HAPPY SAINTS PATRICK'S DAY - The Origin of Irish Coffee March 17 2016

Like FosterHobbs Coffee, the origin of the cocktail, Irish Coffee, has a link to aviation.

It was invented at Foynes, a small town in the West of Ireland, near Limerick, which had the main airport for Flying Boats between America and Europe. By 1940, the airport was abuzz with many American VIP's from the world of politics and Hollywood.

Weather conditions along the West coast of Ireland could change as quick as it took to refuel the planes and many times, flights would have to be cancelled and the passengers would have to spend the night in Foynes.

One winter night, in 1942, a flight left Foynes for Botwood in Newfoundland and then on to New York. After several hours of battling a storm, the pilot decided to turn back to Foynes. A new restaurant there, under the direction of a young Irish Chef, Joe Sheridan, was given heads up of the arriving plane and worked to be ready for the passengers that would be both cold and tired.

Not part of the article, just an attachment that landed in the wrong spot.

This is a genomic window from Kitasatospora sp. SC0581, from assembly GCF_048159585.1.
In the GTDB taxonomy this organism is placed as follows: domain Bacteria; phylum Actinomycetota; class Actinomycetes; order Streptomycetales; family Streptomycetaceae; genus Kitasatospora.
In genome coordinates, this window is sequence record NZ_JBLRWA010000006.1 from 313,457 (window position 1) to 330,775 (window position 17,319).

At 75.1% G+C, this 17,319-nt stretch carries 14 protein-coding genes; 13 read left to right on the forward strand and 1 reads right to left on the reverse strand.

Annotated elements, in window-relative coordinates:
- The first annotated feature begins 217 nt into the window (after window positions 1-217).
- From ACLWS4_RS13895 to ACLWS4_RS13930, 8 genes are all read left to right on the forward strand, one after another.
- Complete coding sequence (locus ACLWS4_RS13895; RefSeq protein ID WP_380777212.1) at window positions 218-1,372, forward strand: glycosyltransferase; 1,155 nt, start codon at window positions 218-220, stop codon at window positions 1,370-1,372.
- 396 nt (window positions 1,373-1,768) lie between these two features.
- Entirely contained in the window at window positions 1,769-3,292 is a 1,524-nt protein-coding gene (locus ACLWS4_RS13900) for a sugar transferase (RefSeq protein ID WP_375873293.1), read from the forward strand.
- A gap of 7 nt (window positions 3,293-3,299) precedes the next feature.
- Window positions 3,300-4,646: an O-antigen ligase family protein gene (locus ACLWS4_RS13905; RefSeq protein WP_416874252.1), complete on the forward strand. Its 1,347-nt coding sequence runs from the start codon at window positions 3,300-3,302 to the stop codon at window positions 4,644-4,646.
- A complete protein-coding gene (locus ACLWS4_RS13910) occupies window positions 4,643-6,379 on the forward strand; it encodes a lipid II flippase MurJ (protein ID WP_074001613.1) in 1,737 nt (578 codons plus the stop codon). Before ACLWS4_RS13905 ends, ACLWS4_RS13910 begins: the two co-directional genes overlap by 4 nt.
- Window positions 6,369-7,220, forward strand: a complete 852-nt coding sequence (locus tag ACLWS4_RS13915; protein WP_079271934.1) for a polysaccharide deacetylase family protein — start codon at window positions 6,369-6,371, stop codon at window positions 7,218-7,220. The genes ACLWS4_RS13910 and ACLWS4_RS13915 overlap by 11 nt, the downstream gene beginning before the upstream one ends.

Joe Sheridan decided to prepare something special to warm the passengers up. He brewed dark, rich coffee, added in some Irish whiskey, a little brown sugar and floated freshly whipped cream on top of each cup. The story goes that after drinking the concoction an American passenger asked, "Hey Buddy, is this Brazilian coffee?"

"No," said Joe, "that's Irish Coffee."

Cool Down With FosterHobbs Coffee May 19 2015

FosterHobbs Coffee Iced Espresso  

It's a perfect afternoon for coffee --- a refreshing cup of Cold Brew or Iced Coffee --- to be exact. People often confuse the terms Cold Brew and Iced Coffee (the same people probably are confused about the true meaning of "espresso" too), but you don't have to.  It's just a matter of knowing the difference between the two, which is basically knowing the difference between their two preparation methods.